When Twitter went down on June 21 and now on July 26, a fissure was opened in the fabric of the digital universe but life went on. For those few hours, most of the 500 million or so people who use Twitter paused, briefly discussed life without Twitter with their friends and colleagues. They may have posted some comments on Facebook to pass the time but they found ways to fill the empty space left by Twitter with other activities. For publishers, marketers and self-promoters, however, Twitter downtime translates into financial loss, especially for those who use Twitter’s promoted tweets to promote their businesses and products. Read the full story at CNET.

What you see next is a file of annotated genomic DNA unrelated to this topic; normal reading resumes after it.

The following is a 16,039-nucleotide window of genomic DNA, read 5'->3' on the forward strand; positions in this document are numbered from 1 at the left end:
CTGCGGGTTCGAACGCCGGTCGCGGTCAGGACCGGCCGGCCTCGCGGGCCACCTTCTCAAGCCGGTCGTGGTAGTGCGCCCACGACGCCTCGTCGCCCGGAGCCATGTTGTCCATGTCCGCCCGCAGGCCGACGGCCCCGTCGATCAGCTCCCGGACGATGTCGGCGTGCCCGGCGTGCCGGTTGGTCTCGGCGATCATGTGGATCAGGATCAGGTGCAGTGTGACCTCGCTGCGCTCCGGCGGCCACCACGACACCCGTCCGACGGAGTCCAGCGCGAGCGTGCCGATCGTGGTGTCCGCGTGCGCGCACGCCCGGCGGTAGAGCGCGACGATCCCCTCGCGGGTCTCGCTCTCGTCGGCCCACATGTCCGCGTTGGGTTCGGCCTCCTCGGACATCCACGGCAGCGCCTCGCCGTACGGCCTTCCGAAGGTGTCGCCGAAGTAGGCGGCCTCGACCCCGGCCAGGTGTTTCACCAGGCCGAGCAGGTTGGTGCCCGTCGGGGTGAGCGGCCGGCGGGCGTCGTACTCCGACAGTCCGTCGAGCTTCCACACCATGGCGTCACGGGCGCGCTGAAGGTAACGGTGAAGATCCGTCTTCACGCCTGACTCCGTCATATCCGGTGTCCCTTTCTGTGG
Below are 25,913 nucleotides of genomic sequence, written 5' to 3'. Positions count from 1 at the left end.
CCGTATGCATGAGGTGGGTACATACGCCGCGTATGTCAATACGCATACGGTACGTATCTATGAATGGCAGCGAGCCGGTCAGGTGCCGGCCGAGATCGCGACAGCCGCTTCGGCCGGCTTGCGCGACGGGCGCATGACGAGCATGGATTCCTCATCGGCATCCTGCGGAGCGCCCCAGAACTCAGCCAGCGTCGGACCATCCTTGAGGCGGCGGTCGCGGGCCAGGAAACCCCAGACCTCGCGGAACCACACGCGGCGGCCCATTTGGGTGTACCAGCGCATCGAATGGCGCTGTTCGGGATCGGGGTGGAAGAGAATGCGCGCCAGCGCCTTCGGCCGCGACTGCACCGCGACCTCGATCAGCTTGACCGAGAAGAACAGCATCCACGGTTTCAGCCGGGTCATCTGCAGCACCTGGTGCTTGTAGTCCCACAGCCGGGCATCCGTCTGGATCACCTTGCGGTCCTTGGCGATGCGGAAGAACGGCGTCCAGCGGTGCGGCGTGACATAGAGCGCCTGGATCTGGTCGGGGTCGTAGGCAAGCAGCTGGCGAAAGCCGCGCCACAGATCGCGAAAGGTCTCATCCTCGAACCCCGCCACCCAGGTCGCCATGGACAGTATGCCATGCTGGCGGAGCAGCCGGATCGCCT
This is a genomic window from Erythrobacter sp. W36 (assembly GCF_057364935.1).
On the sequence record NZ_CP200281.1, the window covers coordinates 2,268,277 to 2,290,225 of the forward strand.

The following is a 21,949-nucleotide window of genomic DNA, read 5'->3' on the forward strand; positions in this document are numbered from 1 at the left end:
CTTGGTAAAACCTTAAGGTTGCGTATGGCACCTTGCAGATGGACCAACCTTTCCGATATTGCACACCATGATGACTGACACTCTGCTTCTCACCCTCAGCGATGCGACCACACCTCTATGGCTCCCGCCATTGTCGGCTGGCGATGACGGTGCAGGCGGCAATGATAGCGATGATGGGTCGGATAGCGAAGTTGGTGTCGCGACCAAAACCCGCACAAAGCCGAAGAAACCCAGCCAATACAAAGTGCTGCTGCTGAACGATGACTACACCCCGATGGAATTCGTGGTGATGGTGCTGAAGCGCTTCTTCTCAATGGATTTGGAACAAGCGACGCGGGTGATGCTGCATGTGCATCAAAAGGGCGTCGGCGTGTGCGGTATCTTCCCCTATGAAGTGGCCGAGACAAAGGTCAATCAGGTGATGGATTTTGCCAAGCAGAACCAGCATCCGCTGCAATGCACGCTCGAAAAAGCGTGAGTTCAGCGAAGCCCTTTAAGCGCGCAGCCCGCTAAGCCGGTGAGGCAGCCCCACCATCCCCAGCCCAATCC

The cost of Twitter downtime
Author: Shelly Palmer
Shelly Palmer is Fox 5 New York's On-air Tech Expert (WNYW-TV) and the host of Fox Television's monthly show Shelly Palmer Digital Living. He also hosts United Stations Radio Network's, Shelly Palmer Digital Living Daily, a daily syndicated radio report that features insightful commentary and a unique insiders take on the biggest stories in technology, media, and entertainment. He is Managing Director of Advanced Media Ventures Group, LLC an industry-leading advisory and business development firm and a member of the Executive Committee of the National Academy of Television Arts & Sciences (the organization that bestows the coveted Emmy® Awards).